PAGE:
Remote awarded at European Sustainable Energy Week (EUSEW) 2020

24 June 2020

REMOTE - Remote areas Energy supply with Multiple Options for integrated hydrogen-based TEchnologies – was awarded as the best renewable energy project within the European Sustainable Energy Week (EUSEW) 2020 Awards’ competition in the Innovation category.

The REMOTE project, funded by the Horizon 2020 programme, has developed an innovative hybrid technology to store energy produced locally from renewable sources through chemical storage (hydrogen) and electrochemical batteries (Li-ion). The system is designed to support communities located in remote places that are not connected to electricity grids or have unreliable connections, allowing excess renewable energy to be stored and used when production is not enough to satisfy the local electrical load.

Remote areas, green energy and decarbonisation

Worldwide, there are approx. 10,000 islands inhabited by a total of approx. 750 million people where electricity is produced by diesel generators, as well as thousands of mountain communities that could switch to a combination of renewable energy and energy storage to meet their needs, abandoning the use of diesel generators.

As an example, Italy has 77 islands in the sea, 23 in lakes and one in a river. Mediterranean populated islands are 158, with a population ranging from 5 million (Sicily, IT) to 1-2 inhabitants (Montecristo and Asinara, IT and Schiza, GR). 40.5% of the Mediterranean islands have less than 1’000 inhabitants, and 29.7% less than 500. Most of Mediterranean islands are not connected to the national grid.

Currently at the 4 sites chosen for the tests - Ginostra on the island of Stromboli, Agkistro in Greece, the island of Froan in Norway and Ambornetti in the Italian Alps - the expected impact of REMOTE is to reduce energy imports in remote locations, reduce the usage of fossil fuels by 95-100% and improve energy security and independence.

How to accumulate renewable energy having it available when needed

The intermittence of vRES (variable renewable energy sources) limits their use to the moments when their profile matches with the load. The system allows to store the excess of energy produced to be used lately to cover the load requests, thus obtaining a green and decarbonised energy solution, able to efficiently and reliably satisfy the loads from vRES, for isolated contexts not connected to the electricity network. The REMOTE system is now tested in a wide range of meteorological and environmental conditions, from sunny southern Europe to the windy and cold Scandinavia. The chosen demo sites allow to test the potential of the REMOTE paradigm as an almost complete substitute for fossil fuels. The current dependence on diesel generators, which is the most common solution adopted worldwide when the grid is missing, could be totally undermined by these hybrid storage systems. REMOTE is based on hydrogen and batteries, a simple combination able to reduce electricity costs by avoiding infrastructure deployment such as, for example, the installation of a submarine cable, or the expensive transport of diesel fuel to remote places and the maintenance of generators, while at the same time reducing carbon dioxide and particulate emissions due to diesel.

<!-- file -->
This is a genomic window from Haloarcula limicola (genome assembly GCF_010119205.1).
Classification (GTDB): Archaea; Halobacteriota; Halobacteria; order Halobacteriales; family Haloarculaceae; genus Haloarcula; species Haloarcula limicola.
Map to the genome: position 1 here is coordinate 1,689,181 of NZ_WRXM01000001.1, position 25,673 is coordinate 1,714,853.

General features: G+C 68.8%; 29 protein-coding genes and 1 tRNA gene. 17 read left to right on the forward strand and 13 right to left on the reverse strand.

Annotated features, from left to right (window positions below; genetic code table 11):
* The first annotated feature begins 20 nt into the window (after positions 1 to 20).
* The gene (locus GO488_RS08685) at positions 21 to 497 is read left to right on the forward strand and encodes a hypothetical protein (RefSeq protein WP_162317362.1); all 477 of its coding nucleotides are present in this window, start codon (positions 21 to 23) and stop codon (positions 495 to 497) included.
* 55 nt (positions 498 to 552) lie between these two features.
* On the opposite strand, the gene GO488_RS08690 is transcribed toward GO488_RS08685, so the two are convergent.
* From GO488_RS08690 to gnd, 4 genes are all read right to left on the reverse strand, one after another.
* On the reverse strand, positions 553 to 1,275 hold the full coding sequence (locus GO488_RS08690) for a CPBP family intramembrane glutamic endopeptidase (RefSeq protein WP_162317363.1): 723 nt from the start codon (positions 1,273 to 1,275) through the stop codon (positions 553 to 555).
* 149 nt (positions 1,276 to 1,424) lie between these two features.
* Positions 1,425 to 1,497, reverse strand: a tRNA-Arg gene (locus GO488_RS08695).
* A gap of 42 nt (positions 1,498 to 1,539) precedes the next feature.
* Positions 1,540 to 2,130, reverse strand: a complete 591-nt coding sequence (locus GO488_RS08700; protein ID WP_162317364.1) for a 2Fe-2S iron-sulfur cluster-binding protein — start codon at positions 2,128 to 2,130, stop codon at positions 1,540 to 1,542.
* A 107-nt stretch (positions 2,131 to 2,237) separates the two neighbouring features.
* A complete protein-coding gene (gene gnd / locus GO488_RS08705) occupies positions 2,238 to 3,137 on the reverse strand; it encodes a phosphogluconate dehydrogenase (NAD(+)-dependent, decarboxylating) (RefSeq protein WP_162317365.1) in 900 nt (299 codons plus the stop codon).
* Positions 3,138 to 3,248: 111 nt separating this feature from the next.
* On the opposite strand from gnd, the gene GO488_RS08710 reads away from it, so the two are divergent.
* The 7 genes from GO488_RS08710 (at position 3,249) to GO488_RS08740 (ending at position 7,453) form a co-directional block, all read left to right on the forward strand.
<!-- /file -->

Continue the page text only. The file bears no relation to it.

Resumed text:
The European research and the green hydrogen revolution

The success of REMOTE is placed within a framework of European research system focused on hydrogen-related topics, which is a main issue under the focus of the European Commission looking forward a new round of funding in Horizon Europe.

"In the last 20 years, Europe has focused on research on the use of hydrogen as a green technology for decarbonisation" declares Professor Massimo Santarelli of the Politecnico's Energy Department " and the EUSEW award to REMOTE is an important recognition of the level of research and technological innovation achieved. Decarbonization is today a great issue, considering how the green revolution in the energy and economic field is central when looking for a new paradigm for sustainability. Without forgetting the ethical content of the project: infrastructuring marginal areas with renewable energy and hydrogen storage systems, allows them to rely on their own local renewable energy to live, grow, generate value for citizens and businesses, even where the electricity grid does not reach the community". Professor Santarelli continues "The next EU Framework Program will see a huge increase in financial support for hydrogen technologies both as a support for research and for businesses.

Finally, the prize awarded by the European Sustainable Energy Week is the recognition of a path that sees research infrastructures of the Polytechnic of Turin (Energy Center and CO2 Circle Lab) and many young researchers developing increasingly significant skills, as in the case of the STEPS research group (in which Domenico Ferrero, Marta Gandiglio, Paolo Marocco are directly involved in REMOTE, becoming a reference point on these issues. "”

 The project coordinated by Politecnico di Torino (IT) has the following partners: Ballard Power Systems Europe (DK), Hydrogenics Europe (BE), Powidian (FR), Enel Green Power (IT), Orizwn (EL), IRIS (IT), Tronderenergi (N), SINTEF (N), EPS ELVI Energy (IT), CERTH - Ethniko Kentro Erevnas Kai Technologikis Anaptyxis (GR). .

This project has received funding from the Fuel Cells and Hydrogen 2 Joint Undertaking under grant agreement No 779541. This Joint Undertaking receives support from the European Union’s Horizon 2020 research and innovation programme, Hydrogen Europe and Hydrogen Europe research.